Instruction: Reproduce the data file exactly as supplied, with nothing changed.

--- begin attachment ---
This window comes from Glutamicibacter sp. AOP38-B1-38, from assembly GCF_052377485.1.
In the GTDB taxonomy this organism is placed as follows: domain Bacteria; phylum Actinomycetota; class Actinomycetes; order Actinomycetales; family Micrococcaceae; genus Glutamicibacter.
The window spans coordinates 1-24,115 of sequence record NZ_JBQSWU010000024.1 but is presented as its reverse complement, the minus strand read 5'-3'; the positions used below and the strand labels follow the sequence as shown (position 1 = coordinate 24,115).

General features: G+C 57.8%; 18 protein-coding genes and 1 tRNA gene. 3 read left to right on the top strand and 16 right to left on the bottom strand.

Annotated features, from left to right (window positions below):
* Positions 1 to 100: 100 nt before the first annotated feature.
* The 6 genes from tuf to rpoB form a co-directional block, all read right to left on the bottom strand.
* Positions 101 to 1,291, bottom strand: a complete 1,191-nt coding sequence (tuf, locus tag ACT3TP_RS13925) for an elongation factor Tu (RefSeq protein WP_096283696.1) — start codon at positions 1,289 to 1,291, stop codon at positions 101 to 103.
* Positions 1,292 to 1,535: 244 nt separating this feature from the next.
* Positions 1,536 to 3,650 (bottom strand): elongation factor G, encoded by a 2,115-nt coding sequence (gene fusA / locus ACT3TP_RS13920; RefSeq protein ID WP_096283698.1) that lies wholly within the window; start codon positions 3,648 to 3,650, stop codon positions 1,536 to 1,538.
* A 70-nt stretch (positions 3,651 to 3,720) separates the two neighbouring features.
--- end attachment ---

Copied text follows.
This window comes from Glutamicibacter sp. AOP38-B1-38, from assembly GCF_052377485.1.
In the GTDB taxonomy this organism is placed as follows: domain Bacteria; phylum Actinomycetota; class Actinomycetes; order Actinomycetales; family Micrococcaceae; genus Glutamicibacter.
The window spans coordinates 1-24,115 of sequence record NZ_JBQSWU010000024.1 but is presented as its reverse complement, the minus strand read 5'-3'; the positions used below and the strand labels follow the sequence as shown (position 1 = coordinate 24,115).

General features: G+C 57.8%; 18 protein-coding genes and 1 tRNA gene. 3 read left to right on the top strand and 16 right to left on the bottom strand.

Annotated features, from left to right (window positions below):
* Positions 1 to 100: 100 nt before the first annotated feature.
* The 6 genes from tuf to rpoB form a co-directional block, all read right to left on the bottom strand.
* Positions 101 to 1,291, bottom strand: a complete 1,191-nt coding sequence (tuf, locus tag ACT3TP_RS13925) for an elongation factor Tu (RefSeq protein WP_096283696.1) — start codon at positions 1,289 to 1,291, stop codon at positions 101 to 103.
* Positions 1,292 to 1,535: 244 nt separating this feature from the next.
* Positions 1,536 to 3,650 (bottom strand): elongation factor G, encoded by a 2,115-nt coding sequence (gene fusA / locus ACT3TP_RS13920; RefSeq protein ID WP_096283698.1) that lies wholly within the window; start codon positions 3,648 to 3,650, stop codon positions 1,536 to 1,538.
* A 70-nt stretch (positions 3,651 to 3,720) separates the two neighbouring features.